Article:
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Non-line-of-sight (NLOS) and near-line-of-sight are radio transmissions across a path that is partially obstructed, usually by a physical object in the innermost Fresnel zone.

Many types of radio transmissions depend, to varying degrees, on line of sight (LOS) between the transmitter and receiver. Obstacles that commonly cause NLOS conditions include buildings, trees, hills, mountains, and, in some cases, high voltage electric power lines. Some of these obstructions reflect certain radio frequencies, while some simply absorb or garble the signals; but, in either case, they limit the use of many types of radio transmissions, especially when low on power budget.

Lower power levels at a receiver reduce the chance of successfully receiving a transmission. Low levels can be caused by at least three basic reasons: low transmit level, for example Wi-Fi power levels; far-away transmitter, such as 3G more than 5 miles (8.0 km) away or TV more than 31 miles (50 km) away; and obstruction between the transmitter and the receiver, leaving no clear path.

NLOS lowers the effective received power. Near Line Of Sight can usually be dealt with using better antennas, but Non Line Of Sight usually requires alternative paths or multipath propagation methods.

How to achieve effective NLOS networking has become one of the major questions of modern computer networking. Currently, the most common method for dealing with NLOS conditions on wireless computer networks is simply to circumvent the NLOS condition and place relays at additional locations, sending the content of the radio transmission around the obstructions. Some more advanced NLOS transmission schemes now use multipath signal propagation, bouncing the radio signal off other nearby objects to get to the receiver.

Non-Line-of-Sight (NLOS) is a term often used in radio communications to describe a radio channel or link where there is no visual line of sight (LOS) between the transmitting antenna and the receiving antenna. In this context LOS is taken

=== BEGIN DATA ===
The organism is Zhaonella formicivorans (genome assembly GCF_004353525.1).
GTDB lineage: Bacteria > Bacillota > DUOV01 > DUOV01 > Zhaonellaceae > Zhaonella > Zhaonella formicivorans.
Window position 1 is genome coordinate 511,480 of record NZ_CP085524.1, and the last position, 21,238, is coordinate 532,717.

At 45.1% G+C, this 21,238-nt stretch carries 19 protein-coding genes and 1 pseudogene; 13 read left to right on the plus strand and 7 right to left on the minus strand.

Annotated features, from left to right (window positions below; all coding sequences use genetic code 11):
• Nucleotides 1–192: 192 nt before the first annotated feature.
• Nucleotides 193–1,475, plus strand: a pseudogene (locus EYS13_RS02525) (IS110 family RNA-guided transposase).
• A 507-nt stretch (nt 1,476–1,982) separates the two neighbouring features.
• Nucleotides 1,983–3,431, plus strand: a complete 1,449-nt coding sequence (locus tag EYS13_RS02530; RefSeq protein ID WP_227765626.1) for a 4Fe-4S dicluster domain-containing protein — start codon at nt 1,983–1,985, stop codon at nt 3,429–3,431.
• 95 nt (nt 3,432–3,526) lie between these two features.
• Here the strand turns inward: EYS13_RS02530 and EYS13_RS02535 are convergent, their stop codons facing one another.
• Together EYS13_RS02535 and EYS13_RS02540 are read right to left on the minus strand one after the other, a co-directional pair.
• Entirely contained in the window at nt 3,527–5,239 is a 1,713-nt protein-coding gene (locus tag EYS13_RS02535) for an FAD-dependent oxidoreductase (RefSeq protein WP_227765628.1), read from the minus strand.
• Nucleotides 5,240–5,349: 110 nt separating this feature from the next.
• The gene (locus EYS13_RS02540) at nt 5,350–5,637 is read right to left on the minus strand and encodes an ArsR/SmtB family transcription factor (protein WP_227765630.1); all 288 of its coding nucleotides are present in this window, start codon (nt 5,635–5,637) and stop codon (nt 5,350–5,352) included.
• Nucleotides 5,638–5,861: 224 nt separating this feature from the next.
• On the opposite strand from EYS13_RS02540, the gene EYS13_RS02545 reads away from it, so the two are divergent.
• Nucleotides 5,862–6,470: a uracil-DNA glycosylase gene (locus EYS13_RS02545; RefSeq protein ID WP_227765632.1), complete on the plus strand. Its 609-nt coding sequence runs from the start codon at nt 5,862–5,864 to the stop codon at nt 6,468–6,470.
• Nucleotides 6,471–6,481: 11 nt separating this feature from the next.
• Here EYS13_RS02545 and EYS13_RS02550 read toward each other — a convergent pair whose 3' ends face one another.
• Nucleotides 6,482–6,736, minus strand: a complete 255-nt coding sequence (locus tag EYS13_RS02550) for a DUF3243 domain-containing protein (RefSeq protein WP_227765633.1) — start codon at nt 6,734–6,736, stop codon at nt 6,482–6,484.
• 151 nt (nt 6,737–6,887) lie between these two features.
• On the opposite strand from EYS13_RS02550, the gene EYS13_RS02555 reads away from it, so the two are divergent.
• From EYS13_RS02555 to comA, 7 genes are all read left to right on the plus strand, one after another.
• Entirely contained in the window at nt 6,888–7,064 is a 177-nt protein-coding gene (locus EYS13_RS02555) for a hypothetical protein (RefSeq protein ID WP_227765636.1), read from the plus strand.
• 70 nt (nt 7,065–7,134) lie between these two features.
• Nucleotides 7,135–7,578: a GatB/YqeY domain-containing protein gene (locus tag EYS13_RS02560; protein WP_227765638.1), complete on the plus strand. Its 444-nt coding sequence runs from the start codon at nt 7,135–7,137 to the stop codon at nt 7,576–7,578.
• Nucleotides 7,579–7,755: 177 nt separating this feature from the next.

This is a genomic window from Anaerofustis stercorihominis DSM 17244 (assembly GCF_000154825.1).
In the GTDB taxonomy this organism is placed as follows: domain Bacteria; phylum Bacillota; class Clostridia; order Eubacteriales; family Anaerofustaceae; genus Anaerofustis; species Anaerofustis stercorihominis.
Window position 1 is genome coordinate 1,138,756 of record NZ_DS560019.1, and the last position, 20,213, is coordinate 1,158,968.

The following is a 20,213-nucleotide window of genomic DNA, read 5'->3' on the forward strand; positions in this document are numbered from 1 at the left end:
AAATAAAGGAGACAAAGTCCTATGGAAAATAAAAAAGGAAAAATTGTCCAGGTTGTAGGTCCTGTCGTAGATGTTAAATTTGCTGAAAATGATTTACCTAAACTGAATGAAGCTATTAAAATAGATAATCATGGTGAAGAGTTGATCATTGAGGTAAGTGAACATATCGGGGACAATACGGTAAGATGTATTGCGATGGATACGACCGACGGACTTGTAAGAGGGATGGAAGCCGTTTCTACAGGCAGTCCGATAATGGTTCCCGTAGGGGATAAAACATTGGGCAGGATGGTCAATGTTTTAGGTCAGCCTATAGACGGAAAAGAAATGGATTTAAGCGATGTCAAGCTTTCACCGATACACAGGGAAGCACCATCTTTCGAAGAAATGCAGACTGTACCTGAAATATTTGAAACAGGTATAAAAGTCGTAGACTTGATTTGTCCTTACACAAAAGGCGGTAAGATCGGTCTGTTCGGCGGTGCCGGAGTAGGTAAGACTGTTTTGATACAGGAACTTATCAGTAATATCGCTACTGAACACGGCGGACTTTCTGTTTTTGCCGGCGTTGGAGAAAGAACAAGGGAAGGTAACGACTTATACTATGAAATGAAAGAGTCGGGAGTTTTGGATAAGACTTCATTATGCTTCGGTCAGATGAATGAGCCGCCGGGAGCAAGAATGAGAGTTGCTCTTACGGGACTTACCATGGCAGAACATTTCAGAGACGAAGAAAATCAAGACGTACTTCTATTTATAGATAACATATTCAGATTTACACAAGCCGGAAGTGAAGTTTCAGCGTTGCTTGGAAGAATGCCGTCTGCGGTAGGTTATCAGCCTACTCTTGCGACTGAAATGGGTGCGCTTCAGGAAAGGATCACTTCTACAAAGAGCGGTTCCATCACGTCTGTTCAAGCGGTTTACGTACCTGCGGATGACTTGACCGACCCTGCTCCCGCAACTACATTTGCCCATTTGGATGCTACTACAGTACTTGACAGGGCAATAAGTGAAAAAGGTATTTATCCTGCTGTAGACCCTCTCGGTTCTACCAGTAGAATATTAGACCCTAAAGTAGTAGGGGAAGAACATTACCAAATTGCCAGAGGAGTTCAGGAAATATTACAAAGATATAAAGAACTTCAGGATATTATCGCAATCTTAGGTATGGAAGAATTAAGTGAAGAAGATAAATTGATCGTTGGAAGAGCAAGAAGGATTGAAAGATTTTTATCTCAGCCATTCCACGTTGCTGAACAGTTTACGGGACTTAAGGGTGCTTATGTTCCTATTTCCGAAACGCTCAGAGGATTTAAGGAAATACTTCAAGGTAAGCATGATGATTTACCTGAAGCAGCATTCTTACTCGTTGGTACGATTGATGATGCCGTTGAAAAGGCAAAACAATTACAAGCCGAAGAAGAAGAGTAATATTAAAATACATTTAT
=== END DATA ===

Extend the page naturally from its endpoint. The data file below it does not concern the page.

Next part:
• Either as a straight line free of any form of visual obstruction, even if it is actually too distant to see with the unaided human eye
• As a virtual LOS i.e., as a straight line through visually obstructing material, thus leaving sufficient transmission for radio waves to be detected

There are many electrical characteristics of the transmission media that affect the radio wave propagation and therefore the quality of operation of a radio channel, if it is possible at all, over an NLOS path.

The acronym NLOS has become more popular in the context of wireless local area networks (WLANs) and wireless metropolitan area networks such as WiMAX because the capability of such links to provide a reasonable level of NLOS coverage greatly improves their marketability and versatility in the typical urban environments where they are most frequently used. However NLOS contains many other subsets of radio communications.

The influence of a visual obstruction on a NLOS link may be anything from negligible to complete suppression. An example might apply to a LOS path between a television broadcast antenna and a roof mounted receiving antenna. If a cloud passed between the antennas the link could actually become NLOS but the quality of the radio channel could be virtually unaffected. If, instead, a large building was constructed in the path making it NLOS, the channel may be impossible to receive.

Beyond Line-Of-Sight (BLOS) is a related term often used in the military to describe radio communications capabilities that link personnel or systems too distant or too fully obscured by terrain for LOS communications. These radios utilize active repeaters, groundwave propagation, tropospheric scatter links, and ionospheric propagation to extend communication ranges from a few miles to a few thousand miles.